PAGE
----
How to go from LPN to NP
Nurse practitioner can be a very desirable career destination for current practical/vocational nurses (LPN/LVN). Nurse practitioner ranks as the #1 best healthcare job for 2023 according to U.S. News and World Report, citing salary, job market, and future growth as the primary reasons for the top ranking.
However, there is no fast, easy path to reach one of the highest levels of nursing practice. You’ve earned a great start as an LPN, but you cannot go straight from LPN to NP without achieving a few key checkpoints on the way—including earning a degree and becoming a Registered Nurse (RN).
We applaud your ambition and would love to help you advance your nursing career. If you’re ready for the challenge, we’re here to help you make it possible.
Frequently Asked Questions
Sometimes hospitals form partnerships with schools like ours to provide employees with unique benefits should they choose to pursue an advanced nursing degree.
Employees of Herzing partners can potentially earn college credit for prior work or military experience, transfer existing credit, or earn a scholarship to make going back to school more affordable.
If you are currently an RN considering becoming a nurse practitioner, view our educational partnerships or check with your employer for potential possibilities.
According to the Bureau of Labor Statistics, jobs for nurse practitioners are expected to grow by 45% from 2022-2032.* Given the projected growth in the baby-boom population the need for advanced medical care is expected to rise, and nurse practitioners will continue to be leaned on as primary contributors in this level of healthcare.
Here’s a selection of the most common types of nurse practitioners:
- Family Nurse Practitioner (FNP)
- Acute Care Nurse Practitioner (ACNP)
- Adult Gerontology Nurse Practitioner (AGNP)
- Pediatric Nurse Practitioner (PNP)
- Psychiatric Mental Health Nurse Practitioner (PMHNP)
- Women’s Health Nurse Practitioner (WHNP)
Note: Herzing does not offer a track in Women's Health Nurse Practitioner (WHNP).
Each specialty has its own unique requirements in terms of job experience and certification.
Nurse practitioners have an expanded scope of practice compared to registered nurses. In addition to RN duties, nurse practitioners may also write prescriptions, order lab tests, diagnose illnesses, and more (although specifics vary by state). NPs have greater autonomy in delivering patient care, and for that reason, the education requirement is higher.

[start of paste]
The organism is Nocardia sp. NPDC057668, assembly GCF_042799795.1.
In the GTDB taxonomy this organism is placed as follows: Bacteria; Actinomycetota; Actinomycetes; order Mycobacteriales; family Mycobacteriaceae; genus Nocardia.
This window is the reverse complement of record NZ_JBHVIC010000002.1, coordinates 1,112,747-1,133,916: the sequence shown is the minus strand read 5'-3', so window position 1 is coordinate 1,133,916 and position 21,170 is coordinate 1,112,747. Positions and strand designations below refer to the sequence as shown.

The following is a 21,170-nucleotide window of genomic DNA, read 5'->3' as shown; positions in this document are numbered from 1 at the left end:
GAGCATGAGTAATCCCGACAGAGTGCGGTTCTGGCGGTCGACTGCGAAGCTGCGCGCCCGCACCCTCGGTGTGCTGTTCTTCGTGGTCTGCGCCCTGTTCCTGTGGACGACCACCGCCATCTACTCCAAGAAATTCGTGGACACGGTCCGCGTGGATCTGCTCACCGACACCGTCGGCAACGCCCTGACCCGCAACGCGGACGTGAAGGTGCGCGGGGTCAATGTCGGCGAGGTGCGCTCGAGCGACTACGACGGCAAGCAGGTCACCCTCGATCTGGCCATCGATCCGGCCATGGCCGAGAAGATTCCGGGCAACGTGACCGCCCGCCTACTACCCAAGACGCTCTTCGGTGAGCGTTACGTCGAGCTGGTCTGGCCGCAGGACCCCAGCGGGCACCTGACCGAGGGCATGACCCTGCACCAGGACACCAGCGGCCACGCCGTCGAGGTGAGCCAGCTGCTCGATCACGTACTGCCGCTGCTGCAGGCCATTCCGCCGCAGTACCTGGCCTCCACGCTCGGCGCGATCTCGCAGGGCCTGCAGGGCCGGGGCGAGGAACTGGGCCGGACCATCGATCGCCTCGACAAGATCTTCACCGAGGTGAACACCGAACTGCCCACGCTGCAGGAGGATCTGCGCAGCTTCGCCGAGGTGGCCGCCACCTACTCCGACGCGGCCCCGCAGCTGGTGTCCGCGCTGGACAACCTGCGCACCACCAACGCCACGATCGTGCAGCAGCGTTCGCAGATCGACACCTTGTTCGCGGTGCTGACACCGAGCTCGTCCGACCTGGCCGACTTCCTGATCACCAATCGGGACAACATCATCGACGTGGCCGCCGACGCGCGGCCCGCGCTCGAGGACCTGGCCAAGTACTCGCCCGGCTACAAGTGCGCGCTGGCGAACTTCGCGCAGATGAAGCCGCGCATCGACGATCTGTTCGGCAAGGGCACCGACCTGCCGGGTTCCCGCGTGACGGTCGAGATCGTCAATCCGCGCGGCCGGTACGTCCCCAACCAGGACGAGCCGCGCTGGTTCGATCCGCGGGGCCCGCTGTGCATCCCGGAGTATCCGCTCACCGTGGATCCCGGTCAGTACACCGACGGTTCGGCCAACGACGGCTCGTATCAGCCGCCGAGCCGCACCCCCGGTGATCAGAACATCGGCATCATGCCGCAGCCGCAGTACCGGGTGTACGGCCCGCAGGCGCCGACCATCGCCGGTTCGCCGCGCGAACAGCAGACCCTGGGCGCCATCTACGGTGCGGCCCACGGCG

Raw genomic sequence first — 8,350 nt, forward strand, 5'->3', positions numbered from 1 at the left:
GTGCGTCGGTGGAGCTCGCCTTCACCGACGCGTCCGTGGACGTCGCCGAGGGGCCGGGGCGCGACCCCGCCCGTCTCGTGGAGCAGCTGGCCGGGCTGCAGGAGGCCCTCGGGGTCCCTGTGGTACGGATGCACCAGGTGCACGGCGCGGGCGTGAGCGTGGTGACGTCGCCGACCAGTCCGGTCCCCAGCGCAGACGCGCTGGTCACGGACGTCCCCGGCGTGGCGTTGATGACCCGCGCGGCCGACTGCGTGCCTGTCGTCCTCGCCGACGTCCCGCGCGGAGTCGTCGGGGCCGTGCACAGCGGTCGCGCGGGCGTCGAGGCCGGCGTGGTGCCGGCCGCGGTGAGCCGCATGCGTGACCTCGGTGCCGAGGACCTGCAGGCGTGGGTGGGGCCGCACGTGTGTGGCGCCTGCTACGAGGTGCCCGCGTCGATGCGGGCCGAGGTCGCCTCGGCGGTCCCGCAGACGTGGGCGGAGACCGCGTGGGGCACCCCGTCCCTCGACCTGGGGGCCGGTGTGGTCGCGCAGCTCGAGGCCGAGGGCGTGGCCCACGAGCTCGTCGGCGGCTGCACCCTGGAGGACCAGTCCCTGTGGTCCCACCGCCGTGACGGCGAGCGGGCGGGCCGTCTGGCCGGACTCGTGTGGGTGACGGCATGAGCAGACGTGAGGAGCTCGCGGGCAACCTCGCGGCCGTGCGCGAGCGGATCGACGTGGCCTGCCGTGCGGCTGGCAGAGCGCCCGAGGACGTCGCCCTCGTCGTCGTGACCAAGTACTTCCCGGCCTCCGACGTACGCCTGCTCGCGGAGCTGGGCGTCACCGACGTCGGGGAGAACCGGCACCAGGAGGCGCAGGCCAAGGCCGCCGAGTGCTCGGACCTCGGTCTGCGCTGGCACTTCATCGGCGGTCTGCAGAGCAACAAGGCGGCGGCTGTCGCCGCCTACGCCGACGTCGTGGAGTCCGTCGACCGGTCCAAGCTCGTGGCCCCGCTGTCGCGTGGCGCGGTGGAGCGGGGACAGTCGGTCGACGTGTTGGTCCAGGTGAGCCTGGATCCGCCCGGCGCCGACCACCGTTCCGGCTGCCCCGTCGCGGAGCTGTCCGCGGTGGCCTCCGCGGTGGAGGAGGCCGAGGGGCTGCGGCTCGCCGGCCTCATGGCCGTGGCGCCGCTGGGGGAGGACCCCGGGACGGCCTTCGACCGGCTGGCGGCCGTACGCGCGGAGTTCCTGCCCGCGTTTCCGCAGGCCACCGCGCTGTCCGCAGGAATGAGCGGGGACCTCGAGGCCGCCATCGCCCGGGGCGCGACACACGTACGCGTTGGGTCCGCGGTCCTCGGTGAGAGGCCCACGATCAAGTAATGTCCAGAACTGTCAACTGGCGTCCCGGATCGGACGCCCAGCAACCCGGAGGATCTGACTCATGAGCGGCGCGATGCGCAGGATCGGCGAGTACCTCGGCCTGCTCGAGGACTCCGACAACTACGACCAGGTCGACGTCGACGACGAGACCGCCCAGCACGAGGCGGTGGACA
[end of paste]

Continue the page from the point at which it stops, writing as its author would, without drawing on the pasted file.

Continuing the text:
Learn more about the main differences between RN vs. NP.
According to the Bureau of Labor Statistics, nurse practitioners earn an average salary of $124,680 per year ($59.94 per hour). Pay depends on many factors, including your location, what healthcare institution you work for and your level of experience.*
Discover the average nurse practitioner salary by state and find out what nurse practitioners make on average near you.
Depending on where you live, there are certain guidelines related to licensure. You will need to check with your state board of nursing.
At Herzing University, we assist you in identifying which certification exam meets your needs. We also encourage testing within the first 90 days of graduation to help you take the next step in your career. Once you have successfully become certified then it is important to connect with your state board to meet their requirements.
Before fully breaking down what programs and pathways are right for you, a couple things to keep in mind:
Do I need an undergraduate degree?
Yes. And you will also need a master’s degree.
You will need to earn an Associate of Science in Nursing (ASN/ADN), a Bachelor of Science in Nursing (BSN), or put your current non-nursing bachelor’s degree towards earning a Master of Science in Nursing (MSN) in an MSN Direct Entry program.
ASN and BSN graduates can then choose the NP specialty of their choosing in an MSN or post master’s certificate program. You’ll need to earn an MSN to qualify to become a certified NP.
Do I need a DNP?
No. Right now you do not need to earn a Doctor of Nursing Practice (DNP) to become an NP.
There are several reasons why earning a DNP is worth it, including higher potential for pay, expansion of your nursing skillset, and the trend toward the DNP becoming the standard for Advanced Practice Registered Nurses (APRN), nurse practitioners included.
However, this is not a commitment you need to make right now.
Choose your degree program pathway
You have several potential choices in charting your path to becoming a nurse practitioner: